'A radio legend': former CJAD broadcaster Dave Fisher dies at 71
Renowned Montreal broadcaster Dave Fisher, who retired from a radio career that spanned three decades at CJAD 800, has died.
Fisher passed away Wednesday morning after suffering a heart attack, according to his family.
He was 71.
Fisher worked at CJAD for 32 years, retiring in 2016 in front of a live audience for his final broadcast. Before signing off for the last time, his name was added to the CJAD Wall of Fame, marking an end to a remarkable career in broadcasting in the community that loved him just as much as he loved it.
The longtime Montreal radio personality amassed a devoted audience while hosting the station's weekly Trivia Show, a long-running mainstay of the station that remains on the airwaves and is among the market's highest-rated shows.
A FAMILIAR VOICE ON MONTREAL AIRWAVES
Veteran radio host Ken Connors told CTV News that he was "honoured and flattered" when he was announced as Fisher's replacement in 2016 and called the broadcaster's sudden passing "a devastating blow" to Montrealers.
"Dave was a radio legend and still is in the city. He had that warm, wonderful voice for so many years that CJAD, he hosted Saturday and Sunday mornings — the weekend show — and of course, the trivia show and he was just a welcome presence in so many homes and so many lives for decades, really," Connors said in an interview Wednesday.
Fisher, a familiar voice on Montreal's airwaves for years, connected with the audience immediately during his segments in such a way that you considered him as part of the family, Connors said.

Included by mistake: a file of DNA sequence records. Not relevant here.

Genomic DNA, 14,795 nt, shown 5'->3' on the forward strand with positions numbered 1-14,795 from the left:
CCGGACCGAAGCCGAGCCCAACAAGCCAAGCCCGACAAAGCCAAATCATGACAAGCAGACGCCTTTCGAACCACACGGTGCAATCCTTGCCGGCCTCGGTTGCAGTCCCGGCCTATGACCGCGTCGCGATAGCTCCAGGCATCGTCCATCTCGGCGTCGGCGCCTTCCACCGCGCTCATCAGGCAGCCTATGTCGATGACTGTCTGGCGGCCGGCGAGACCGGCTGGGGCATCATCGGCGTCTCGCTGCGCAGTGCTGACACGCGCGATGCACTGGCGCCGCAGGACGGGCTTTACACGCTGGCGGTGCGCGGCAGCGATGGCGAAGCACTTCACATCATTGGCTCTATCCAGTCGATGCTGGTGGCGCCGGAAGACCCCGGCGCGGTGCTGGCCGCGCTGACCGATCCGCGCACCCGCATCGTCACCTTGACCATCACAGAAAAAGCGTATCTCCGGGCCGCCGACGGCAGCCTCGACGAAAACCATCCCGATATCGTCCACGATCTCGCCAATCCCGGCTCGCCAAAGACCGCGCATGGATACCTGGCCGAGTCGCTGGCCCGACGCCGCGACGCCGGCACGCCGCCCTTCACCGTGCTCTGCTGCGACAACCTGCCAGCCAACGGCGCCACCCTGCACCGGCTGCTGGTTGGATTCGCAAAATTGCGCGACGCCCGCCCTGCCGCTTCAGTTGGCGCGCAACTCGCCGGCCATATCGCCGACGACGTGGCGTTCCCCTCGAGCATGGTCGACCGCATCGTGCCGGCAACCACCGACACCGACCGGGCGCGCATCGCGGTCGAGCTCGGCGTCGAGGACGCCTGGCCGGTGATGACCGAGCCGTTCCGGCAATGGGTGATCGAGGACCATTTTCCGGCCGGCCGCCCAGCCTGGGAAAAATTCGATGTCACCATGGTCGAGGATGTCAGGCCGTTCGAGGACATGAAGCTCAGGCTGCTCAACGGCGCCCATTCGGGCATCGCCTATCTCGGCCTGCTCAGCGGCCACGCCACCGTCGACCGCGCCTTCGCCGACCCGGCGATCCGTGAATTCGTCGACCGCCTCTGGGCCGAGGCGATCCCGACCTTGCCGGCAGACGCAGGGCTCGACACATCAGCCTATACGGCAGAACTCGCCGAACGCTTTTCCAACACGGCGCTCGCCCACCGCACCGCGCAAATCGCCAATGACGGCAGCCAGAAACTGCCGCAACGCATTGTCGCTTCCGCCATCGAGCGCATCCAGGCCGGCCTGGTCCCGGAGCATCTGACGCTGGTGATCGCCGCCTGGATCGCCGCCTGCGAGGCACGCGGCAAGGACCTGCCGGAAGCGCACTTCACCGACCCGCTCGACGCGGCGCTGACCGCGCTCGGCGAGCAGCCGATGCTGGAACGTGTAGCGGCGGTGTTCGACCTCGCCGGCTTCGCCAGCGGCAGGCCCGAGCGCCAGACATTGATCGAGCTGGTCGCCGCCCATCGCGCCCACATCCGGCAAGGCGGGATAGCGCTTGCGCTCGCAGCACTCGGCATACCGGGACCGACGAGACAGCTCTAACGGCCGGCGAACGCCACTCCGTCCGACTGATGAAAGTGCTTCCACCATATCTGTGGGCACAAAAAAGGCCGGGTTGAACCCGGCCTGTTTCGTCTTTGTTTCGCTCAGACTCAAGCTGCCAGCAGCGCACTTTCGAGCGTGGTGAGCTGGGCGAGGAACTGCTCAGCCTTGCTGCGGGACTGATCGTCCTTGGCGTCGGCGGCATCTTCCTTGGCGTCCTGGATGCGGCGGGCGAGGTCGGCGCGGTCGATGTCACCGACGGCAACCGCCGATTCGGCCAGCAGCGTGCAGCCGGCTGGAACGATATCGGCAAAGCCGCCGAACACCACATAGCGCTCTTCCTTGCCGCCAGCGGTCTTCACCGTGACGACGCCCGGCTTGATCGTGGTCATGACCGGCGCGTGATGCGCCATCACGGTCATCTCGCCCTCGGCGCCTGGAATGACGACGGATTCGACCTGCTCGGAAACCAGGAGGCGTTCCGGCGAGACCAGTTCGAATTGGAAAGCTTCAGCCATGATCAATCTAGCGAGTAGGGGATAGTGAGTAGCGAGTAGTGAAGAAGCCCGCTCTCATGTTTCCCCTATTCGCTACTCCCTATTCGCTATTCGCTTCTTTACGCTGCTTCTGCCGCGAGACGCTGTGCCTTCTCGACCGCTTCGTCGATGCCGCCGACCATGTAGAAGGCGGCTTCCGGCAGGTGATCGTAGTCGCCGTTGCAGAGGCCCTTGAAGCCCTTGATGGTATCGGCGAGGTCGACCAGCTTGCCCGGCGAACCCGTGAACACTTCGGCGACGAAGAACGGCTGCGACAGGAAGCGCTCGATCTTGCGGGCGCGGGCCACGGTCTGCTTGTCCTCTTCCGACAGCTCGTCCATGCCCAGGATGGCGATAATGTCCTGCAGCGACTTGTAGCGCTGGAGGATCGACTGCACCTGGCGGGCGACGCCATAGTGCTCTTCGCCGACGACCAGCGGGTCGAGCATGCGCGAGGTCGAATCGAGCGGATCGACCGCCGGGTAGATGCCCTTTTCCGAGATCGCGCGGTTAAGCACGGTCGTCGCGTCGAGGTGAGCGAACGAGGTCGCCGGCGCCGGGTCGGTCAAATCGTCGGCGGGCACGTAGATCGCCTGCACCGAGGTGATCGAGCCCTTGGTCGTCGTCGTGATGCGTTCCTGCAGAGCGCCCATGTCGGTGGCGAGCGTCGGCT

"He was just so so good at what he did and just an amazing broadcaster — one of the giants, really, in the city."
Fisher made his radio debut in Lindsay, Ont. before working at stints in Peterborough, Ottawa, and Winnipeg. He made Montreal his home in 1984, keeping his same time slot right up until his retirement.
He maintained that among the major stories he covered as a broadcaster, it was the ice storm of 1998 that really stuck with him. Even though CJAD was knocked off the airwaves, he came into the office and answered calls from Montreal residents.
"For me, it’s all about the listeners… who really are better than Google. If you want to know anything, just ask. They were my motivation," said Fisher at the time.
FISHER REMEMBERED AS 'A MONTREAL RADIO STAPLE'
Andrew Carter, host of CJAD's morning show, recalled meeting Fisher for the first time as a young reporter in the newsroom in the mid-1980s and marvelling at his innate ability to put his foot down when he needed to.
"He was never beholden to management. He was his own guy. He could come across as a curmudgeon at times when it came to dealing with management but he never gave an inch. I airways respected that because it's so hard to do," Carter told The Elias Makos Show. "It's a tough day for the CJAD family."
Fisher's impact even went beyond Montreal's borders. Vermont radio host Robert Welch wrote on Twitter he was "saddened" by his death as a regular listener to his shows in the 1990s.
Former colleagues, friends, and longtime listeners also expressed their condolences on social media, writing that he was born to be the broadcaster he became and describing him as a "kind, classy and funny guy."
Dan Laxer, long-time co-host of The CJAD 800 Trivia Show with Dave, said Fisher was a mentor to him as a young announcer on the radio. Reacting to his death on Wednesday, he said Fisher carved a niche on the radio that drew in listeners looking for that "special" dose of Dave on the weekends.
"There's a certain mix a radio announcer needs — that mix of a sense of humour, a sense of gravitas, friendliness and he understood that sense of community. As much as I say he galvanized the team around him, he really galvanized weekend listeners who tuned in not to hear news and sports and whatever they say, [but] 'let's listen to Dave.'"
- Listen on CJAD 800: Remembering the Legendary Dave Fisher